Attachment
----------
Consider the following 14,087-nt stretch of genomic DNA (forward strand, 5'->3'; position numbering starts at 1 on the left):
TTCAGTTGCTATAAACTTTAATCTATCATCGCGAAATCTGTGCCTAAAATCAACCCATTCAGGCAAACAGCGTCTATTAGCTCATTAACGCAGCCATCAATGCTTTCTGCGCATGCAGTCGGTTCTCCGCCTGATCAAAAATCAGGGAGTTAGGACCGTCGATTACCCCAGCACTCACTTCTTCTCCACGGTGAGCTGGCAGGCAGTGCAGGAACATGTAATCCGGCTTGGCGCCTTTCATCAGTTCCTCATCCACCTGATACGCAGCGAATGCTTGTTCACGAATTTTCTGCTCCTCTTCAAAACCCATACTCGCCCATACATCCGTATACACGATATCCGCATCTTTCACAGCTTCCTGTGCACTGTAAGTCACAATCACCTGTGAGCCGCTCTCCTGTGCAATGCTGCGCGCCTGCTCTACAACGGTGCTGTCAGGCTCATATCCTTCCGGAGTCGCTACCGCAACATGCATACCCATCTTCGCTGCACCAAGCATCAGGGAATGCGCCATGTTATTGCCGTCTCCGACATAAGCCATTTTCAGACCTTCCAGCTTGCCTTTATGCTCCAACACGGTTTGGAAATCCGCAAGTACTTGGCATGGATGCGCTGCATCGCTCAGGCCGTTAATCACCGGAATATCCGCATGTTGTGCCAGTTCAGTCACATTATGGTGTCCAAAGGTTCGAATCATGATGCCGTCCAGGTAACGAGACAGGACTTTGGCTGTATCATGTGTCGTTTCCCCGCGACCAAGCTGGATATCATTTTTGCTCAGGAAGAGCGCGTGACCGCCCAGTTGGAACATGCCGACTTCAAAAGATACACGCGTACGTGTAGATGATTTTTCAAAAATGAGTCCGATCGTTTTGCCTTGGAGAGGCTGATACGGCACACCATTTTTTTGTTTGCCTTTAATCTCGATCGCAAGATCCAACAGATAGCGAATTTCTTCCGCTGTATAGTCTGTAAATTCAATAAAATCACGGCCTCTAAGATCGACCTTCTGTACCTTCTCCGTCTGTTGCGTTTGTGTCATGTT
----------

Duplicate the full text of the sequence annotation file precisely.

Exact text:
Consider the following 14,087-nt stretch of genomic DNA (forward strand, 5'->3'; position numbering starts at 1 on the left):
TTCAGTTGCTATAAACTTTAATCTATCATCGCGAAATCTGTGCCTAAAATCAACCCATTCAGGCAAACAGCGTCTATTAGCTCATTAACGCAGCCATCAATGCTTTCTGCGCATGCAGTCGGTTCTCCGCCTGATCAAAAATCAGGGAGTTAGGACCGTCGATTACCCCAGCACTCACTTCTTCTCCACGGTGAGCTGGCAGGCAGTGCAGGAACATGTAATCCGGCTTGGCGCCTTTCATCAGTTCCTCATCCACCTGATACGCAGCGAATGCTTGTTCACGAATTTTCTGCTCCTCTTCAAAACCCATACTCGCCCATACATCCGTATACACGATATCCGCATCTTTCACAGCTTCCTGTGCACTGTAAGTCACAATCACCTGTGAGCCGCTCTCCTGTGCAATGCTGCGCGCCTGCTCTACAACGGTGCTGTCAGGCTCATATCCTTCCGGAGTCGCTACCGCAACATGCATACCCATCTTCGCTGCACCAAGCATCAGGGAATGCGCCATGTTATTGCCGTCTCCGACATAAGCCATTTTCAGACCTTCCAGCTTGCCTTTATGCTCCAACACGGTTTGGAAATCCGCAAGTACTTGGCATGGATGCGCTGCATCGCTCAGGCCGTTAATCACCGGAATATCCGCATGTTGTGCCAGTTCAGTCACATTATGGTGTCCAAAGGTTCGAATCATGATGCCGTCCAGGTAACGAGACAGGACTTTGGCTGTATCATGTGTCGTTTCCCCGCGACCAAGCTGGATATCATTTTTGCTCAGGAAGAGCGCGTGACCGCCCAGTTGGAACATGCCGACTTCAAAAGATACACGCGTACGTGTAGATGATTTTTCAAAAATGAGTCCGATCGTTTTGCCTTGGAGAGGCTGATACGGCACACCATTTTTTTGTTTGCCTTTAATCTCGATCGCAAGATCCAACAGATAGCGAATTTCTTCCGCTGTATAGTCTGTAAATTCAATAAAATCACGGCCTCTAAGATCGACCTTCTGTACCTTCTCCGTCTGTTGCGTTTGTGTCATGTT